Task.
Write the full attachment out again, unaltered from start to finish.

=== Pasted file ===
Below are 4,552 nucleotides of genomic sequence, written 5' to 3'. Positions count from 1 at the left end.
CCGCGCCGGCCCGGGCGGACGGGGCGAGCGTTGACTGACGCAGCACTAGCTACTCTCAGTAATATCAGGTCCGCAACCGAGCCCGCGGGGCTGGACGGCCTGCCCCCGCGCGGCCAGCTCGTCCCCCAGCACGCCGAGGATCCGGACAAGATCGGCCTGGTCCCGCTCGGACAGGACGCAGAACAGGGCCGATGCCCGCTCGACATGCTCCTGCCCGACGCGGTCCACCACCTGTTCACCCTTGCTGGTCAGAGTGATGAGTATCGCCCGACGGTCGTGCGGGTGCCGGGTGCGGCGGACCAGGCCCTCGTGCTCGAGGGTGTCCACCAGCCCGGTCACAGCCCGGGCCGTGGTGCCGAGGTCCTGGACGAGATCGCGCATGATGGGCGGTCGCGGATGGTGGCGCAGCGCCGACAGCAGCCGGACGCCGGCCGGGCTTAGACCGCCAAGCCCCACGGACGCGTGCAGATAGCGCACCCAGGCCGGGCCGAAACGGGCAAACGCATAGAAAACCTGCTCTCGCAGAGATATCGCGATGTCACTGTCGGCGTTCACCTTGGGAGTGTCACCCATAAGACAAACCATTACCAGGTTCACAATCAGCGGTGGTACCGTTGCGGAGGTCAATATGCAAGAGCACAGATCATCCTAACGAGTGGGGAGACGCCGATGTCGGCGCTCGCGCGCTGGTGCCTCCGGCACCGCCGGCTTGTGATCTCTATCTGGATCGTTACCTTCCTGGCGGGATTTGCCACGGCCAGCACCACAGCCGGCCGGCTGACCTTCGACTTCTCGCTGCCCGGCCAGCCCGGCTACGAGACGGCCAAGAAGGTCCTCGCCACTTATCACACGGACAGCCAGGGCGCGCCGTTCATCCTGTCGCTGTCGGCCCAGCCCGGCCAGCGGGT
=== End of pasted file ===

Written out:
Below are 4,552 nucleotides of genomic sequence, written 5' to 3'. Positions count from 1 at the left end.
CCGCGCCGGCCCGGGCGGACGGGGCGAGCGTTGACTGACGCAGCACTAGCTACTCTCAGTAATATCAGGTCCGCAACCGAGCCCGCGGGGCTGGACGGCCTGCCCCCGCGCGGCCAGCTCGTCCCCCAGCACGCCGAGGATCCGGACAAGATCGGCCTGGTCCCGCTCGGACAGGACGCAGAACAGGGCCGATGCCCGCTCGACATGCTCCTGCCCGACGCGGTCCACCACCTGTTCACCCTTGCTGGTCAGAGTGATGAGTATCGCCCGACGGTCGTGCGGGTGCCGGGTGCGGCGGACCAGGCCCTCGTGCTCGAGGGTGTCCACCAGCCCGGTCACAGCCCGGGCCGTGGTGCCGAGGTCCTGGACGAGATCGCGCATGATGGGCGGTCGCGGATGGTGGCGCAGCGCCGACAGCAGCCGGACGCCGGCCGGGCTTAGACCGCCAAGCCCCACGGACGCGTGCAGATAGCGCACCCAGGCCGGGCCGAAACGGGCAAACGCATAGAAAACCTGCTCTCGCAGAGATATCGCGATGTCACTGTCGGCGTTCACCTTGGGAGTGTCACCCATAAGACAAACCATTACCAGGTTCACAATCAGCGGTGGTACCGTTGCGGAGGTCAATATGCAAGAGCACAGATCATCCTAACGAGTGGGGAGACGCCGATGTCGGCGCTCGCGCGCTGGTGCCTCCGGCACCGCCGGCTTGTGATCTCTATCTGGATCGTTACCTTCCTGGCGGGATTTGCCACGGCCAGCACCACAGCCGGCCGGCTGACCTTCGACTTCTCGCTGCCCGGCCAGCCCGGCTACGAGACGGCCAAGAAGGTCCTCGCCACTTATCACACGGACAGCCAGGGCGCGCCGTTCATCCTGTCGCTGTCGGCCCAGCCCGGCCAGCGGGT